Fellows Converge | Broadly Thinking
The question isn’t “How are we influenced by other artists?’” but rather, “How might considering another artist’s creative process be a way to reexamine and refine our own practice?”
In developing the exhibition Broadly Thinking with this group of ten Hamiltonian Fellows, I was interested in considering the networks that can support our practice as artists outside the comfort zone of art school. When there is so much pressure placed on originality, how can we cultivate an environment that encourages emerging artists to critically engage with their peers?
From gathering information during many meetings and studio visits, I created associations and loose groupings between the Fellows, which then evolved into a circuit of ten artists. I asked each Fellow to consider the creative process of the artist on either side of their position within the circuit, and at times, to examine the practice of a third artist in the circuit. Inviting each Fellow to investigate the work of two, sometimes three, other Fellows was not about urging superficial connections in style, nor the adoption of someone else’s medium. Instead, the exercise involved a process of self-assessment and comparative analysis that made it possible for the artists to appreciate each other’s struggles with materials and ideas, as well as to understand how resistance and acceptance affect the outcome of their own art-making.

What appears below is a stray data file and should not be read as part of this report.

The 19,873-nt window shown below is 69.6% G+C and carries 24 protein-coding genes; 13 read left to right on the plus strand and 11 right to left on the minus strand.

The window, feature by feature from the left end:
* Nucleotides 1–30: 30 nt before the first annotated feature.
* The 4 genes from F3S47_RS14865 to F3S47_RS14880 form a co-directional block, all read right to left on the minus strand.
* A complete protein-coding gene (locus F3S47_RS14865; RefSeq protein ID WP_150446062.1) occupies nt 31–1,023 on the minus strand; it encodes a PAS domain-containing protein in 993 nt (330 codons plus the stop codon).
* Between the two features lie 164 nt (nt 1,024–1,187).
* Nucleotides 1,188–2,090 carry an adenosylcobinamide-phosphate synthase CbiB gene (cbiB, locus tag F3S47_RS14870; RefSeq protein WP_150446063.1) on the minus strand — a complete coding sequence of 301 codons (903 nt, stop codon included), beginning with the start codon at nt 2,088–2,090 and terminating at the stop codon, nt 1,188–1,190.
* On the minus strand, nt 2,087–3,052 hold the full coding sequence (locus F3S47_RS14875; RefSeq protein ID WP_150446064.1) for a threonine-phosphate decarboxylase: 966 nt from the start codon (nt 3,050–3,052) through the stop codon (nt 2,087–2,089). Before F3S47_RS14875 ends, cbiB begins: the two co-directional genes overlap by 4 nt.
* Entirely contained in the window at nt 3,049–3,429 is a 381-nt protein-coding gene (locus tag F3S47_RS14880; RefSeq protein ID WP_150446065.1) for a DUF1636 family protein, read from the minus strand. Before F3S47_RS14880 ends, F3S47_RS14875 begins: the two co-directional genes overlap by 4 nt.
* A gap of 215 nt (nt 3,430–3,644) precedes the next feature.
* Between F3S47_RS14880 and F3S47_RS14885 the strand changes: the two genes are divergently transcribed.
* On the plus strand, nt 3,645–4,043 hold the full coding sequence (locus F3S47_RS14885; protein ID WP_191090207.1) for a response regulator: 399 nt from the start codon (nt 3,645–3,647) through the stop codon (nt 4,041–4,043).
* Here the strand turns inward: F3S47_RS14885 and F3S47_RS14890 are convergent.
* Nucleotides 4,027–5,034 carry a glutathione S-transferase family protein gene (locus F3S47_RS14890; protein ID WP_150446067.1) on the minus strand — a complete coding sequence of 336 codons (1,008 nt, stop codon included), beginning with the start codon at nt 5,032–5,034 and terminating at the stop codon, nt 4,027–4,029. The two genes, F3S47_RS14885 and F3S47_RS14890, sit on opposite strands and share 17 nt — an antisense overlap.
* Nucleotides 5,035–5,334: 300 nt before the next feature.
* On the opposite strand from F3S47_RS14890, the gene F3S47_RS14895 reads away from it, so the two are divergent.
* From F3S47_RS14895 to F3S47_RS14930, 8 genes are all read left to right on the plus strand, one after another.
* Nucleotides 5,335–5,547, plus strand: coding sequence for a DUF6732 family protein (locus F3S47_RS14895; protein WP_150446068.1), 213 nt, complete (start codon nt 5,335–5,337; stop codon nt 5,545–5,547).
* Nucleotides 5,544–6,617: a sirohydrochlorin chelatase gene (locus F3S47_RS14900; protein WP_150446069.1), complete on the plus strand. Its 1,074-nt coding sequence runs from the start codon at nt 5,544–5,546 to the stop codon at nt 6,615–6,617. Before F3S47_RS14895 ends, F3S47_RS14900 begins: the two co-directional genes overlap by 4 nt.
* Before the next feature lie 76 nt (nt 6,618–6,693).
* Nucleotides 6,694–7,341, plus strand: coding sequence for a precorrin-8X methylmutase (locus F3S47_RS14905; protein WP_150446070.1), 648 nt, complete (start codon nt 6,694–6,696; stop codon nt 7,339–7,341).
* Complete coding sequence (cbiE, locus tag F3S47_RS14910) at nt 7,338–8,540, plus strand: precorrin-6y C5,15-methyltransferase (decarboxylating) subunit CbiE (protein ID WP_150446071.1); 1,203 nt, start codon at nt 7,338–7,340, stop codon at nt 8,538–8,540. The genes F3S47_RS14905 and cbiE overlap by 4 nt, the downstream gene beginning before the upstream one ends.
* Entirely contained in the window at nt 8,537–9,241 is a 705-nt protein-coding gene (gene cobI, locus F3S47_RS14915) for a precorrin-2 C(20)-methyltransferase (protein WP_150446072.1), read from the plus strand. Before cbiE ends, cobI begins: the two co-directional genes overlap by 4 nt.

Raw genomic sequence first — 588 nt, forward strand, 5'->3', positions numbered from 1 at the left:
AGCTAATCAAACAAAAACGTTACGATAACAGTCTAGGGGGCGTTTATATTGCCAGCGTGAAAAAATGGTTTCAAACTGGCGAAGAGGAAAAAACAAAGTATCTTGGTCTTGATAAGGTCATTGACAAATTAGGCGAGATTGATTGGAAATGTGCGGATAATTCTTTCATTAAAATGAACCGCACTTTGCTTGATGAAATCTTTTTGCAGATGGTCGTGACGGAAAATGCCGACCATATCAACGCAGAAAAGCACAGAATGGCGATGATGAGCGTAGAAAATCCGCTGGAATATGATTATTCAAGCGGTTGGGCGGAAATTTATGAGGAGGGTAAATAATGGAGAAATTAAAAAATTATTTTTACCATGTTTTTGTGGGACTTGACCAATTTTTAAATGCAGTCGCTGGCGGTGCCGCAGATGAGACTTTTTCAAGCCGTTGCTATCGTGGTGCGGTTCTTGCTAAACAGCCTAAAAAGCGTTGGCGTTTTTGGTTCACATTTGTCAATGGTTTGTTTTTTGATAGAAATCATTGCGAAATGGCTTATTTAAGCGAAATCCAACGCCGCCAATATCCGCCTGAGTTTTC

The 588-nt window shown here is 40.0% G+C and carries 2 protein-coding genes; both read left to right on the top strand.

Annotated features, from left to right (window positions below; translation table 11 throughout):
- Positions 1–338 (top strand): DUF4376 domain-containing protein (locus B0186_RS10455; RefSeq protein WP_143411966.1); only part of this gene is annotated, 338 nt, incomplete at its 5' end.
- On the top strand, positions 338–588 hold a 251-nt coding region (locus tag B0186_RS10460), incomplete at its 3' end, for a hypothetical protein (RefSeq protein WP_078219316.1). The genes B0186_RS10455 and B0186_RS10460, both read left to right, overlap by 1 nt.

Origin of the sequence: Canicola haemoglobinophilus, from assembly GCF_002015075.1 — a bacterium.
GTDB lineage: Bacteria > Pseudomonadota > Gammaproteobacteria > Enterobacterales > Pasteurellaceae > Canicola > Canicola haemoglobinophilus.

At its core, becoming an artist is not just about establishing an aesthetic or conceptual identity. Art-making can as easily be a sublime practice as it can be a process fraught with angst. No matter what the creative experience, our art must survive, and hopefully thrive, in the world outside our studios. An open conversation about making art can help us think about the effectiveness of our efforts and push us to a new level. How do you embrace a symbol while deconstructing it? In what way could shifting the balance of materials make a real difference in the success of the work? What happens when my process eclipses my content? Taking time to pose such questions is a way to begin a potentially transformative dialogue.
In the end, each of us is responsible for how we engage with other cultural producers. An awareness of what informs and challenges the work of our peers can affirm and strengthen or test and alter our way of working in the most positive sense. Thinking collaboratively about art can give our practice a deeper resonance. Being mindful is not as much about whether or how we choose to work around or through obstacles. What counts is that we are intentional about the choices we make.
- Written by Zoë Charlton
click here to download a copy of the press release